Is Colombia at Risk?
Since forever, Latin America has been in a perpetual state of political turmoil and social unrest. The consequences of this are multiple. Yet, perhaps the most important one of them is our intolerable levels of poverty, which reach the majority of our people.
This is why economists like me have said for years that Latin America is not poor because it lacked the necessary resources to overcome its many economic issues, but for lacking the political will to do so. In the sense that our region has been historically ruled by populist politicians, uninterested business elites, and generals who are more interested in their finances than their country.
The most worrying part of this diagnosis is that the situation is not changing for the better in most countries. We could take Venezuela as an example, as the country passed from being the most prosperous in the region to one in which over 80 percent of its people live in extreme poverty. Yet, we can also mention Argentina, where the Peronists keep winning elections despite them ruining time and time again the country’s finances. We can also mention Mexico, a difficult case to study, which includes drug dealing, gang crimes, and astonishing levels of corruption at the political level. Ultimately, when talking about economic issues, we could include virtually every country in Latin America.
However, there was one country I felt strong about. A country that when someone asked about, I always said that it was going in the right direction, politically and economically. That country was Colombia, a nation that a generation ago was known for its violence and mass migration, and it is now known for its growing economy, and responsible political and economic elite. A country that, of course, had its many issues. But a country that was fighting so that these issues could be solved peacefully. For instance, with its peace accords of 2016, which ended Colombia’s decades-long war with the guerrilla groups.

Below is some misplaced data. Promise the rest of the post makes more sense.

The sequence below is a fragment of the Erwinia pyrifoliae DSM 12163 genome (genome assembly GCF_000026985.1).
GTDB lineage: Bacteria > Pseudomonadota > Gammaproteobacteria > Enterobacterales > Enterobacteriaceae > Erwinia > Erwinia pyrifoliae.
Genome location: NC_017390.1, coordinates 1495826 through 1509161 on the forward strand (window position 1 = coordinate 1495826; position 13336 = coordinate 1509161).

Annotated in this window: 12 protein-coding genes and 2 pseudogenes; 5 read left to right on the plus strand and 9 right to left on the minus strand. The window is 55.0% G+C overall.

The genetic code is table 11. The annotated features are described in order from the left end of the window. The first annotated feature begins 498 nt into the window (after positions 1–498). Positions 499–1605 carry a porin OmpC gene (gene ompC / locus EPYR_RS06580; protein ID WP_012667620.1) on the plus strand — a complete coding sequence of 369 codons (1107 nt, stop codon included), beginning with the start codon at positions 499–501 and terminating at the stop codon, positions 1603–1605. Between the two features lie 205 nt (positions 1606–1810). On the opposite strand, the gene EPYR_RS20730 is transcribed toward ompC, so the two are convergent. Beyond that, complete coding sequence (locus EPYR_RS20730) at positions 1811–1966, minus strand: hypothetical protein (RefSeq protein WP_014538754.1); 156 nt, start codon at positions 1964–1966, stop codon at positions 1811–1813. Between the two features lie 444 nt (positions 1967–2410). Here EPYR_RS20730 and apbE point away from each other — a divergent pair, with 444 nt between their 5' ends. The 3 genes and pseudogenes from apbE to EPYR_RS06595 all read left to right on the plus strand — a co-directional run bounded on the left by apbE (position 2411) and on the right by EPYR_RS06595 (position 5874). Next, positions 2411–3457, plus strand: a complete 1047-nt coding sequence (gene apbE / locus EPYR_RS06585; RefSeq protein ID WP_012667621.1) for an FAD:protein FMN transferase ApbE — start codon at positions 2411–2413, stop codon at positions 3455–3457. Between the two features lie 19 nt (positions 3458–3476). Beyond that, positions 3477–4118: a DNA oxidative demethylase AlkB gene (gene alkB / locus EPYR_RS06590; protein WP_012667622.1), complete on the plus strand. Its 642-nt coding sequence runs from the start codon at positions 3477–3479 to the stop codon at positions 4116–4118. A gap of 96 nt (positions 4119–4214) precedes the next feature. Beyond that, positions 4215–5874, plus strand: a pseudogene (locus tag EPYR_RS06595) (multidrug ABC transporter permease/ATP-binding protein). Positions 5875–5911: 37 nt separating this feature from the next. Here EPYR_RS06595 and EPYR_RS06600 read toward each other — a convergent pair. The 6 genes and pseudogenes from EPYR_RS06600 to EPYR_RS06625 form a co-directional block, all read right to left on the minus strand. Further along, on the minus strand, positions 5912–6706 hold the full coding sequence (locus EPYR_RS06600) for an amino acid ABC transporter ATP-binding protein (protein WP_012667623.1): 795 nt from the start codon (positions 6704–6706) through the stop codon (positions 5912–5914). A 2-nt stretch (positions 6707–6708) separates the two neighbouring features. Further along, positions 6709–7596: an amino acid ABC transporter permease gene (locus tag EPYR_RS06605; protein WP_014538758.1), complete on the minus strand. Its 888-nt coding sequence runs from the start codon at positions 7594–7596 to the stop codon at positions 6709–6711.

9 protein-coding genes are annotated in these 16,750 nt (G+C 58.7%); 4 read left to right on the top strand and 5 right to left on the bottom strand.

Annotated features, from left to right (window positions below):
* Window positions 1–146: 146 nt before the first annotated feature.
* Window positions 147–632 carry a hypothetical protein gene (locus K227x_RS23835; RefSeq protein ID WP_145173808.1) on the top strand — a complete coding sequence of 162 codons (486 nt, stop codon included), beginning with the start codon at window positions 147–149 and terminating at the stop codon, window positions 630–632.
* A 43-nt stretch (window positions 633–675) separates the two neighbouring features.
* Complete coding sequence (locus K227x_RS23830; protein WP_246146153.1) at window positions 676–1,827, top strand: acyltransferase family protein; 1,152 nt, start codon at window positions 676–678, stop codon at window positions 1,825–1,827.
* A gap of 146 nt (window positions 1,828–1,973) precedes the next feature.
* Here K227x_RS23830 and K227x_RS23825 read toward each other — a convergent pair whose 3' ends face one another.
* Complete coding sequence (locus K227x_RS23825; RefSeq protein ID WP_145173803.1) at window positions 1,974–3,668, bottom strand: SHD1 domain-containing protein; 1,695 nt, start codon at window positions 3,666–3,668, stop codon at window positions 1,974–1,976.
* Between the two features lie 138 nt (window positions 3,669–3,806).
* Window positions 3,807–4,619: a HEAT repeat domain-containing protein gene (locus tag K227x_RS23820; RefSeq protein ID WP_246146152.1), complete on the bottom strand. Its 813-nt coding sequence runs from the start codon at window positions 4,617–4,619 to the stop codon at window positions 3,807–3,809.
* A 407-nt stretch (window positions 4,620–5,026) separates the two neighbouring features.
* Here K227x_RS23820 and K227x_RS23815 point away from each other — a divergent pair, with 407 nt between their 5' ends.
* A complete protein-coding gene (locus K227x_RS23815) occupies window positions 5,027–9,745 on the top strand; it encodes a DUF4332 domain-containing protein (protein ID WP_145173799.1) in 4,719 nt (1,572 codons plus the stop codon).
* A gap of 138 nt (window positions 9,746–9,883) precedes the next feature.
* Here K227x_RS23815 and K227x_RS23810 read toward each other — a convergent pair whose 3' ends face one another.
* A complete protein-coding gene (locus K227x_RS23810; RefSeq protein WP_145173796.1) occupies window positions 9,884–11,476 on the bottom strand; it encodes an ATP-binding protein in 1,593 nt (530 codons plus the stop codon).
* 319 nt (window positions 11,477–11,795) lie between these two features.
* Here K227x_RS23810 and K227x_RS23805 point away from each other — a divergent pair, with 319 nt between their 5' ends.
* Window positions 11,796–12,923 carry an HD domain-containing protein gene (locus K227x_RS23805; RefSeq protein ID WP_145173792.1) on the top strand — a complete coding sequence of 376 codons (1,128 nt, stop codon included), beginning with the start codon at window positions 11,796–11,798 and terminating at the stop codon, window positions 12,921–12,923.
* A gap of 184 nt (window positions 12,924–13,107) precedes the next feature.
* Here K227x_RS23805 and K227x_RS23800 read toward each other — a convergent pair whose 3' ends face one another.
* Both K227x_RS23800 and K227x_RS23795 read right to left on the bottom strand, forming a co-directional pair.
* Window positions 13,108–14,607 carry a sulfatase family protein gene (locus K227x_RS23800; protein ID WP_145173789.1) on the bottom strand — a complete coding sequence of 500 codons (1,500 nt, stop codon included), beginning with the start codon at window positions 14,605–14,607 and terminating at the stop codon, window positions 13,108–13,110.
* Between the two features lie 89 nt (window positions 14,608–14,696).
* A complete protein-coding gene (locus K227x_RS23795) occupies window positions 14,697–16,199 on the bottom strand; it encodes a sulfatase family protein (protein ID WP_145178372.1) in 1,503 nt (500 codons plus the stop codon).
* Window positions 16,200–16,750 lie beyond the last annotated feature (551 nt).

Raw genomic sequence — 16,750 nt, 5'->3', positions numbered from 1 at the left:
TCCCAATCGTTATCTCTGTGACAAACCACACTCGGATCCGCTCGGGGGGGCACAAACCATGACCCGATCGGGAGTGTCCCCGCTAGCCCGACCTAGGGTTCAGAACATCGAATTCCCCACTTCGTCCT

This is why I was surprised when I saw videos of the intense protests that have been taking place in Colombia for the last few days, protests that began as a result of a nationwide discontent for President Duque’s proposal of raising taxes to Colombia’s middle class, as well as the country’s value-added tax.
When reading about it, I immediately saw that the protests have merit. Most Colombian families are struggling to pay the bills, and higher taxes are everything but a solution to that. According to Colombia’s statistical agency, the Colombian economy shrank by 7 percent in 2020, while poverty rose to 43 percent.
In this sense, while I agree that the government is also in need of extra resources as a result of the pandemic, I don’t think that the government should acquire those resources from raising taxes, but from reallocating the resources it already has in more efficient ways.
However, the political problem of this economic issue is that the protests have also been highjacked by extremist groups, most of them socialists, which is a problem we are already used to in Latin America. Mature countries do not express their opinions by rioting violently or looting convenience stores but at the polls. And if not, then how’s going to pay the family who lost their business due to rioting? Do they have fewer rights than everybody else? I don’t think so.
And yes, no one can deny the fact that the Colombian police has been excessive, brutal, and repressive, which is sad, because mature democracies should also know how to contain rioters without committing human rights violations.
For this reason, I think this whole episode illustrates why Latin America seems to be in a perpetual state of crisis. As Bolivar said two hundred years ago, the region seems to be inevitably destined to “fall into the hands of rampant crowds, and then into the hands of tyrants so insignificant that they will be almost imperceptible, of all colors and races.” And in the Colombian case, it seems to be destined to fail due to extremists and a government that is not handling the situation as it should.
By Jorge Jraissati
Jorge Jraissati is the president of the Venezuelan Alliance. Graduated at the Wilkes Honors College, Jorge is an economist, political leader, and a fellow at the Abigail Adams Institute. Jorge has been invited as a guest lecturer to over 20 universities, such as Harvard, NYU, and Cambridge.